In The News

In The News

Friday, November 18, 2016

Lansing Debates: Stability vs. Progress In Residential Medical Marijuana Cultivation Ordinance

By Michael Nichols
Categories: Medical Marijuana

Momentum seems to be behind a Lansing City Ordinance with practical and constitutional concerns. City Attorney Jim Smirtka reviewed the ordinance at a committee meeting at City Hall on Thursday November 17, 2016, along with a representative from the Board of Water and Light (BWL). The genesis of this proposed ordinance is the complaints from individuals in neighborhoods regarding the smell and traffic coming from home-based marijuana grows, along with a fire safety concern.  The proposed ordinance states that if there is a home occupation/business that uses more than 5,000 KW per month and/or it emits an odor, fumes, gases or smoke outside the building and across the property lines of the land of the business then they would be required to register and be inspected annually. 

The representative of the BWL states that the average wattage for a "normal" home in Lansing is 552 KW per month. Larger houses or in suburb areas with things like pools can get as high as 3,000 KW but not typically. He stated that this is not a concern for just an individual house because there is common equipment that furnishes electricity to more than one house. He said that a typical small business like a party store would consume around that level, but that those homes or buildings are built for that load.

One individual on the council expressed that this seemed to target medical marijuana users due to the fact that this ordinance lists an odor as among the factors, she stated "outside of marijuana, what else would be exceeding 5000 and causing a stink?" Smirtka responded after a short discussion that this is not a marijuana ordinance, and that it would apply to home business with fumes or smoke. 

The proposed ordinance states that it will obtain the registering individuals’ name and necessary contact information but personal information would not be required or collected. Concern was expressed over HIPAA and the fact that the inspection reports would be obtainable under the Freedom of Information Act. Mike Nichols says "apart from the privacy concerns, I wrestle with the constitutionality of requiring homeowners to allow a government representative in their home without a warrant based on energy consumption."

Most of the speakers favored the ordinance. A few people spoke against the ordinance. One, Angie Stevens, best communicated her stance. She stated that inspections would not be allowed for the council under the Michigan Medical Marijuana Act. She felt that it was an attack on the medical marijuana industry itself because others, like tanning salons, are not producing scents. She asked the council what defines an occupation because most grows do not make money and that those growers are smoking for their health.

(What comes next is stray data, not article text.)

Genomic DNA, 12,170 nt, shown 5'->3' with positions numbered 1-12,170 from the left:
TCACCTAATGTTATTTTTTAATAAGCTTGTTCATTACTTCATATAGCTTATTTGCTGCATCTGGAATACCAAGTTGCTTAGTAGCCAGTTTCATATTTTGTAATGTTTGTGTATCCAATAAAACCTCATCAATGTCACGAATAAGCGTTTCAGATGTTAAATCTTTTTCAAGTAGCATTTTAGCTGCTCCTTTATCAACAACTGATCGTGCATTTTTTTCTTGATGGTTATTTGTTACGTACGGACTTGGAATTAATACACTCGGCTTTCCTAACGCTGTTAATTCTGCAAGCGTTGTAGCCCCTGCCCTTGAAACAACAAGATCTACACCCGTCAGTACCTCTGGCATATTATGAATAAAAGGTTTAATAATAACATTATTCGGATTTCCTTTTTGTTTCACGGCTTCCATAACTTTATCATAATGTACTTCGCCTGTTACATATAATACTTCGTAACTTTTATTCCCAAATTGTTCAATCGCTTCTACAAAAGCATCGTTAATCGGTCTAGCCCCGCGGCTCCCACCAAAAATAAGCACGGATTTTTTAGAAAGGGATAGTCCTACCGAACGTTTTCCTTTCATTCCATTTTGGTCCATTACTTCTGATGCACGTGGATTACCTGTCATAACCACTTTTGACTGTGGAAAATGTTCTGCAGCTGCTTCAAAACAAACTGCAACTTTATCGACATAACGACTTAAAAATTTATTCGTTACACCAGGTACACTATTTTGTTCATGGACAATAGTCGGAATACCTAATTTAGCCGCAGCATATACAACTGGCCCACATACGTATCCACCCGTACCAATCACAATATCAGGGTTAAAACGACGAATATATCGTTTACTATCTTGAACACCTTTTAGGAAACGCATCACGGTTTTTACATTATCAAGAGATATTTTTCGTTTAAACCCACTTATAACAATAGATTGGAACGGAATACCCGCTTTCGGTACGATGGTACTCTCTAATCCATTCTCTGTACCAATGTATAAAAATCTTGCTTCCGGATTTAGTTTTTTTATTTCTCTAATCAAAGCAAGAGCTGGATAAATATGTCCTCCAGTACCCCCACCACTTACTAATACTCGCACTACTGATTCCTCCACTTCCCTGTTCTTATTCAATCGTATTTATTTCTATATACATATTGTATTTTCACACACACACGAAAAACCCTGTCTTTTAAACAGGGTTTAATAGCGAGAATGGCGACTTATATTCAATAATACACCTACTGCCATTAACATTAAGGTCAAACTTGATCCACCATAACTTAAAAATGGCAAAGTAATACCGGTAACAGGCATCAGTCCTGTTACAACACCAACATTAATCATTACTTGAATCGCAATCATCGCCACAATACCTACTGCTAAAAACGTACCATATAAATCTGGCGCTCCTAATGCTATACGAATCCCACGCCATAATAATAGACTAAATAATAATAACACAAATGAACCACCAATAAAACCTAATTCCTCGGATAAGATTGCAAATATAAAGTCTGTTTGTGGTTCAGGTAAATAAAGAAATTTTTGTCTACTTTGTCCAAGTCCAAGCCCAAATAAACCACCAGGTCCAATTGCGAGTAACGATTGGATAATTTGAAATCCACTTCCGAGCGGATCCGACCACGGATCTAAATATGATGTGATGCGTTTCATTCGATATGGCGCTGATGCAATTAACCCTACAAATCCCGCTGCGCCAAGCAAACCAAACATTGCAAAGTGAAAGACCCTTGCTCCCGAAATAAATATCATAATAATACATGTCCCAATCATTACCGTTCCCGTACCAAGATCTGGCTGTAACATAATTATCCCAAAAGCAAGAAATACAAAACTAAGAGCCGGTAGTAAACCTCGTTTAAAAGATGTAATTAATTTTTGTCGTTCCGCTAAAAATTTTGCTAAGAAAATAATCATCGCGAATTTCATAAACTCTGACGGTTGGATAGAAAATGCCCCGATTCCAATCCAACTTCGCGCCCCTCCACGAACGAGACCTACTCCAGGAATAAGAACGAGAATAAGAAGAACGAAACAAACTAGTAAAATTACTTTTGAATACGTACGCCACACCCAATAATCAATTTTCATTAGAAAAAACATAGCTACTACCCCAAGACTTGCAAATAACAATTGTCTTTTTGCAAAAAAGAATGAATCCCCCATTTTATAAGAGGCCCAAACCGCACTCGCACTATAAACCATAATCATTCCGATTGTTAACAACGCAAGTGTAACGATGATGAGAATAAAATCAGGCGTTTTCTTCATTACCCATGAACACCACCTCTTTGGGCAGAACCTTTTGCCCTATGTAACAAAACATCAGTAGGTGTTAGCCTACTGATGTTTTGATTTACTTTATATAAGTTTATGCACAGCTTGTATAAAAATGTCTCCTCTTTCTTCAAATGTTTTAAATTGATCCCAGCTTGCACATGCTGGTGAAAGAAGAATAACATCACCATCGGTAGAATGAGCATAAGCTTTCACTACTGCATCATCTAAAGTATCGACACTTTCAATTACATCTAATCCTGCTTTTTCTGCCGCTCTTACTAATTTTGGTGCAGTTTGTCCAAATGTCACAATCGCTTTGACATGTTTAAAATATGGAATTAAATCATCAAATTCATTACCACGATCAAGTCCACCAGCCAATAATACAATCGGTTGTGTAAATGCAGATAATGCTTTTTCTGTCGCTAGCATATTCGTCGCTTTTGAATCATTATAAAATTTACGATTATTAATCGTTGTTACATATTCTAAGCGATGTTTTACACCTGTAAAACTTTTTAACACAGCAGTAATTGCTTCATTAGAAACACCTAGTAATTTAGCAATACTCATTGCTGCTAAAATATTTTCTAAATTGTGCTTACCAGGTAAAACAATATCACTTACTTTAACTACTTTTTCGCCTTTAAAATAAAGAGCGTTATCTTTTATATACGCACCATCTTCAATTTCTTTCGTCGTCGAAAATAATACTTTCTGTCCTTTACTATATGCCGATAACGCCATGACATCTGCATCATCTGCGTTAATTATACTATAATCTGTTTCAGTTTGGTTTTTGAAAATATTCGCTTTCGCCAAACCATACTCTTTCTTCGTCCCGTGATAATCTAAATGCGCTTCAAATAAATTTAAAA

The next meeting is December 2nd at 3:30.

Lansing Mayor Virg Bernero revealed this proposed ordinance intended to identify and regulate home-based medical marijuana grow operations. The Michigan Medical Marijuana Act (MMMA), approved by voters in 2008, allows patients and caregivers to grow marijuana in their homes. Under the state MMMA, a registered patient can grow up to 12 plants for personal medicinal use. A registered caregiver can have up to five patients and grow up to 12 plants for each patient, including themselves. NLF attorney Nick Calkins attended the City Council meeting Monday, November 14, at which the ordinance was proposed. NLF clerk Nicole Springstead attended Thursday’s lengthy and somewhat tense public safety committee meeting.

The NLF team will continue to follow and fight for the rights of individuals and patients to be treated fairly and with respect. For the lawyers who are committed to what’s right and committed to results, call the Nichols Law Firm at 517.432.9000 (written by Nicole Springstead and Mike Nichols).

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Mike Nichols is a national leader in drunk driving defense. He is a member of the Forensic Committee and Michigan delegate to the National College for DUI Defense. He is also a Sustaining Member of the College. Nichols is also a founding member of the Michigan Association of OWI Attorneys; a member of the American Chemical Society; an associate member of he American Academy of Forensic Science, Adjunct Professor of Forensic Evidence in Criminal Law and OWI Law and Practice at Cooley Law School. He is also author of the West OWI Practice book and several chapters in other books on science and the law.

Mike Nichols is recognized by his peers in Michigan as a “SuperLawyer” in DUI/Criminal Defense. Nichols has also been asked to speak at conferences by groups such as the NCDD; Various Bar Associations in other states.